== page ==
A ceasefire has been ordered in South Ossetia, said Georgia, who offered to hold peace talks with Moscow, who denied that exchanges of fire had stopped and continued to bomb targets near Tbilisi, Georgia’s capital, including the airport, reports said.
Earlier, Georgia said that while Russian forces were in control of Tskhinvali, the breakaway region capital, Georgian troops had pulled out of it.
While thousands civilians have fled, it remains unclear how many have been killed.
The BBC has been told by Mikhail Saakashvili, the Georgian president, that since 0500 on Sunday morning, his forces had observed a ceasefire, though Russian planes kept bombing on them. Mr Saakashvili added that “all day”, his government has been trying to contact Russian, in order to discuss a ceasefire.
Late on Sunday, Russian jets were still carrying out bombing raids, and witnesses said Tbilisi International Airport had been hit by jets, as well as a military airfield close to the Georgian capital.
The western town of Zugdidi and Georgian-controlled territory inside Abkhazia had also been bombed by Russian planes, said a Georgian official, but the claims could not be independently verified.
The attack on the airport came only a few hours before the scheduled arrival of French foreign minister Bernard Kouchner (photo) and Finnish foreign minister Alexander Stubb, on a peace mission.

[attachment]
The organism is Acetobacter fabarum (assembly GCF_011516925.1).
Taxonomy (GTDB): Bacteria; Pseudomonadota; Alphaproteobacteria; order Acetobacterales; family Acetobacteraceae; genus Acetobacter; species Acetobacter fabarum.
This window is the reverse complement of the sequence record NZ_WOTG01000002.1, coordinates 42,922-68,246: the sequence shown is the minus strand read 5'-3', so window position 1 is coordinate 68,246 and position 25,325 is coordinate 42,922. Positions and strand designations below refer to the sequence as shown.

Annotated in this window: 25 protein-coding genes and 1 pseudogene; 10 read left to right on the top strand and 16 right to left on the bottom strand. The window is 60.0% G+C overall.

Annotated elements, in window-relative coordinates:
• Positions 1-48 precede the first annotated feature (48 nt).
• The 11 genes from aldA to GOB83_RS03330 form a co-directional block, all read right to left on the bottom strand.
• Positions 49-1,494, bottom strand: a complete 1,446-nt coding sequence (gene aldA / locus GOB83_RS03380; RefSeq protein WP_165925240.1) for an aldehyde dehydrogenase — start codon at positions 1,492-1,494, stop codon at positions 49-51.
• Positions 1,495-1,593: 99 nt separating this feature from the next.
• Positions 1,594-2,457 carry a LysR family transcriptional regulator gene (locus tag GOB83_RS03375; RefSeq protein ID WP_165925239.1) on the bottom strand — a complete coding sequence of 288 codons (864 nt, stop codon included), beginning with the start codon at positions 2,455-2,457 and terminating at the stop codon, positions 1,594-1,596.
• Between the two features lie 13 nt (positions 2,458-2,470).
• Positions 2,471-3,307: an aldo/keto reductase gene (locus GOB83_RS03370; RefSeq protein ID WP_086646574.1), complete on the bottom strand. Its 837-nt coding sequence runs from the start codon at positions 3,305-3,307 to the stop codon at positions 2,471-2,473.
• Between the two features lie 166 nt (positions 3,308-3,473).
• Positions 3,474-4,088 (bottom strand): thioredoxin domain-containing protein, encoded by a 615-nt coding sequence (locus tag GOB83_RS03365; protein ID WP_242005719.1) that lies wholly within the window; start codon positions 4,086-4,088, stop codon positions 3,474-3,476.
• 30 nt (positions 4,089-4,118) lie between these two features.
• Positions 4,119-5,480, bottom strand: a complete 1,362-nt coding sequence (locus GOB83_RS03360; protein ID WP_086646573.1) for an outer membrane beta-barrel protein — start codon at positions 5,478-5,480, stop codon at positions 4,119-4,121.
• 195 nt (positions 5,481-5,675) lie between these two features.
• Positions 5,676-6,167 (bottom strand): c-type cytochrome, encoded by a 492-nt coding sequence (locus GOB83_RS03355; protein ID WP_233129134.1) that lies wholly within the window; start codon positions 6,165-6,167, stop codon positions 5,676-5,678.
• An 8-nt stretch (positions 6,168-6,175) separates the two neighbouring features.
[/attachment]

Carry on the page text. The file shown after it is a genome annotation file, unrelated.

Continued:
On Sunday, in order to discuss the conflict, the United Nations Security Council began meeting for a fourth day, but so far the countries have failed to agree on the wording of a statement calling for a ceasefire.
As Russian forces took control and Georgian troops drew back on Sunday, clashes in South Ossetia were reported to be less intense.
While fleeing the area on Sunday, local residents told the BBC that there was continued fighting on the outskirts of Tskhinvali, even though the city itself was relatively quiet.
Georgia “today stopped firing in the South Ossetian conflict zone and is ready to begin talks with Russia on a ceasefire and cessation of hostilities”, said the Georgian foreign ministry in a statement on Sunday evening.
To that effect, a note has been passed to the Russian embassy in Georgia, also said the statement.
“Our information does not confirm the Georgian statement”, a Russian foreign ministry official was quoted by Interfax as saying.
“There are indications that exchanges of fire are continuing and the Georgian forces have not been fully withdrawn from the conflict zone”, he said.
Russia’s actions have been described as “dangerous and disproportionate” by the US.
James Jeffrey, US Deputy National Security Adviser, also said that it would have a “significant” long-term impact on relations between Moscow and Washington, if the Russian escalation continued.
Georgia’s territorial intergrity in South Ossetia had been violated by Russia, said Jaap de Hoop Scheffer, Nato Secretary General, condemning the “disproportionate use of force”.
After entering South Ossetia, two journalists, including a photographer for the Russian news agency Itar-Tass, were shot dead by separatists, reported Echo Moscow, the Russian radio station.